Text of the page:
In a statement, the trust said: "The trust's review has since established that while the outcomes for patients who had this surgery were within expected levels, including one and three years survival, surgical complications may have contributed to the deaths of five patients in its care during 2012/13.

"These were associated with the use of laparoscopic techniques and were potentially avoidable."

The arrangement with St Thomas' will continue for 12 months while the trust tries to improve its upper GI cancer surgery service.

Patients will still receive most of the upper GI intestinal cancer care locally, including chemotherapy, radiotherapy and initial surgical assessment.

Dr Sigston said: "Our first priority is to our patients and the actions we have taken will ensure the quality of care they receive is of the highest possible standard while improvements are made to address the findings of this review.

"There are important lessons for us here and we are working hard to improve the care we provide to patients."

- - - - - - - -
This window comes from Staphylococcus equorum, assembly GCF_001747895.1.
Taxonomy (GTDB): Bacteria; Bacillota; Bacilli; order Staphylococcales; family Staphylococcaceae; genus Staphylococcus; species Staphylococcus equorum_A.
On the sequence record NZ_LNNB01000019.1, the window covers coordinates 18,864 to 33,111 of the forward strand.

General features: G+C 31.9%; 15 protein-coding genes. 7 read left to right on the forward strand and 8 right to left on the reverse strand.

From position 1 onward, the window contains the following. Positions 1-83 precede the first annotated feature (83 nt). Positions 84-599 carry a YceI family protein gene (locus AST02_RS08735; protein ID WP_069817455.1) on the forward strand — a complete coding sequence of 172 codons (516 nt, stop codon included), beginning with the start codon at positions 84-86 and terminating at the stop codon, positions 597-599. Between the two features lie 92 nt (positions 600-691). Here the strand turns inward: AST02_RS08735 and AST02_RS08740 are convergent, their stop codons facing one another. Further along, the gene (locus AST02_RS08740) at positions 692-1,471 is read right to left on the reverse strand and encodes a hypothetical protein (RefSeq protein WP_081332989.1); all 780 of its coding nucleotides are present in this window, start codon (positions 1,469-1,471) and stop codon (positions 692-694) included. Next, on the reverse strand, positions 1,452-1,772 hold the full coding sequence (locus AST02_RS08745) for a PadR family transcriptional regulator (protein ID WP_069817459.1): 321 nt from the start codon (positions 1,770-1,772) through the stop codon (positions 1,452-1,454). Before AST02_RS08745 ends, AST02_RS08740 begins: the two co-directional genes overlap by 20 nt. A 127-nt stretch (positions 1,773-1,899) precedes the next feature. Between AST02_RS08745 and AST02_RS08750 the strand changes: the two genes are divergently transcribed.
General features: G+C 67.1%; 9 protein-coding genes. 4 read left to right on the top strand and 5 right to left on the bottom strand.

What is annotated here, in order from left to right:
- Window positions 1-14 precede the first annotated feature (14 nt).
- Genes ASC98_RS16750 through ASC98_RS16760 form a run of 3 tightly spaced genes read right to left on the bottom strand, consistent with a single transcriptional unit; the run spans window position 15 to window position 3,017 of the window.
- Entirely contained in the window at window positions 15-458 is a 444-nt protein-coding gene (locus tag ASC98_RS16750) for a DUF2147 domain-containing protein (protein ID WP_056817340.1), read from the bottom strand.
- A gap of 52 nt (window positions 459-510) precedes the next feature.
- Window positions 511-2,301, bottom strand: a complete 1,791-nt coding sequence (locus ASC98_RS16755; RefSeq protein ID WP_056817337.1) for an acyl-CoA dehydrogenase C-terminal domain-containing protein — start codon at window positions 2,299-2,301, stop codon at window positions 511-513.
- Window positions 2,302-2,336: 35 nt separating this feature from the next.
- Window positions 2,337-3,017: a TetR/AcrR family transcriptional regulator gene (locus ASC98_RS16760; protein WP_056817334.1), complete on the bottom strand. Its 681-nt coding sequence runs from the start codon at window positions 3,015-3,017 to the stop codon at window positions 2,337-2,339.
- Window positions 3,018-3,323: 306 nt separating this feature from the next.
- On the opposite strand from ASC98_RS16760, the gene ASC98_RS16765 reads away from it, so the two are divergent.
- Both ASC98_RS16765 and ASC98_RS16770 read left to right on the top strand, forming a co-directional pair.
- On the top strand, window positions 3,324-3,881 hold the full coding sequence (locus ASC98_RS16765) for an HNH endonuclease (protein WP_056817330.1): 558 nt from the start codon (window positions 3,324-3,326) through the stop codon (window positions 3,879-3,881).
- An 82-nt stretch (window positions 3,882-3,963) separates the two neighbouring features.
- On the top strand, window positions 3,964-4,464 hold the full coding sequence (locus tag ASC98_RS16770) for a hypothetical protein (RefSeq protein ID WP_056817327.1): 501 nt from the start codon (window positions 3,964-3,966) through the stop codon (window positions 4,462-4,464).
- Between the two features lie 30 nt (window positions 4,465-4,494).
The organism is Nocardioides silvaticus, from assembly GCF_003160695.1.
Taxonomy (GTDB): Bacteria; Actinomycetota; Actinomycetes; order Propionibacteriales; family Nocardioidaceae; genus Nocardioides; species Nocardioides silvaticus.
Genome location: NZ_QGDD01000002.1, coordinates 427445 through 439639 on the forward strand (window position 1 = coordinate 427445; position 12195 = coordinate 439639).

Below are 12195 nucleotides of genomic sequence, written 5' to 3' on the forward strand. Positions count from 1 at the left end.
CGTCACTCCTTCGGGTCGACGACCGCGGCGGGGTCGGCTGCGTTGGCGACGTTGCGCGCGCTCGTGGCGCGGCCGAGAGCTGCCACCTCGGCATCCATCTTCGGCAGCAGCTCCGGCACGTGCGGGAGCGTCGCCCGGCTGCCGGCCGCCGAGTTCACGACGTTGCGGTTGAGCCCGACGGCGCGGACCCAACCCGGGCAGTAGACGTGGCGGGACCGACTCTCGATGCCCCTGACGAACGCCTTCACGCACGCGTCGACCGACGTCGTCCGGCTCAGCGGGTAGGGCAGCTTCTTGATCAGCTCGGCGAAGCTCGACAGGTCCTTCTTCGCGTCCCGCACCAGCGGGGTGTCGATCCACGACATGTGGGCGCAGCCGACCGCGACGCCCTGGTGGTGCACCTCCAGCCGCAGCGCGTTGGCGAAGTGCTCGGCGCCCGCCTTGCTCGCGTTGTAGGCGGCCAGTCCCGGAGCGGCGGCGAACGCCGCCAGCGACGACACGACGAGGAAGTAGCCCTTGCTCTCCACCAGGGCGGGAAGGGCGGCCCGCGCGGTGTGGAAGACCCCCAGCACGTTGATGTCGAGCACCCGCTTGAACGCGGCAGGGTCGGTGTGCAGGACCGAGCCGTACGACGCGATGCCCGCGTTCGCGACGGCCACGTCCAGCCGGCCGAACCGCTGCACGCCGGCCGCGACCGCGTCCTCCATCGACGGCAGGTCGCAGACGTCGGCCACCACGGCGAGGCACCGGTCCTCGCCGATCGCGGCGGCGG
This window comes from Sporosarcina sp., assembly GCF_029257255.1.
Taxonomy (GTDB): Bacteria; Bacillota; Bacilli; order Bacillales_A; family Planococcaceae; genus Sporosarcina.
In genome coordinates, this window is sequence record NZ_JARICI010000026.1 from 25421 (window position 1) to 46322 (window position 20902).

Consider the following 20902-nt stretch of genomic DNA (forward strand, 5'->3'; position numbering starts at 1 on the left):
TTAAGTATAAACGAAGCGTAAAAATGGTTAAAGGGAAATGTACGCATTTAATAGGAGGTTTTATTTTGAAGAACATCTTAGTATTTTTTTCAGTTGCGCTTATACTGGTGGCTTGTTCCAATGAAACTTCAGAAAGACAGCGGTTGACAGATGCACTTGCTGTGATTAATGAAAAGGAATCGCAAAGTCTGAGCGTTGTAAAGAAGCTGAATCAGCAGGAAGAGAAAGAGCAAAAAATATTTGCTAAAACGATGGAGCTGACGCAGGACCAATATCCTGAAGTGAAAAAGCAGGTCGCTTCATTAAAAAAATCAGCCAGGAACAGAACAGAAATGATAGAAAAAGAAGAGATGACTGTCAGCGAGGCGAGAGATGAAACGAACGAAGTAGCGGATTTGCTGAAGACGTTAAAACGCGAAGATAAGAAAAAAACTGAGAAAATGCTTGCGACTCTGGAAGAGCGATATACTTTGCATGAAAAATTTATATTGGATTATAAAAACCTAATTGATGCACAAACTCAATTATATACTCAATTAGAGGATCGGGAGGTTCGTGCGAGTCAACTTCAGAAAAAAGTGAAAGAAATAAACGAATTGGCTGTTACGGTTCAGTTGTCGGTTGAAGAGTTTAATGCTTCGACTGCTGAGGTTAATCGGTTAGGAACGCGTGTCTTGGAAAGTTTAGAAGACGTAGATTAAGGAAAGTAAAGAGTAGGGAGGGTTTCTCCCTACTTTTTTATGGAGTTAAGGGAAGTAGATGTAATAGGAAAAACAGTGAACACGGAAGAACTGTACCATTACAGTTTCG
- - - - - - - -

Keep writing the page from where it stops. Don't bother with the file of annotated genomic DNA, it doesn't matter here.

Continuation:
The trust said that due to patient confidentiality the review will not be released. A spokesman said its recommendations will be issued after all the families involved have been spoken to.

Solicitor Sharon Lam, acting for the widow of a 51-year-old father of one who died days after surgery, said her client feels they were treated "like a human guinea pig".

Ms Lam said the man, who has not been named, had keyhole surgery to remove a tumour in his oesophagus last year and died from a haemorrhage five days after being discharged.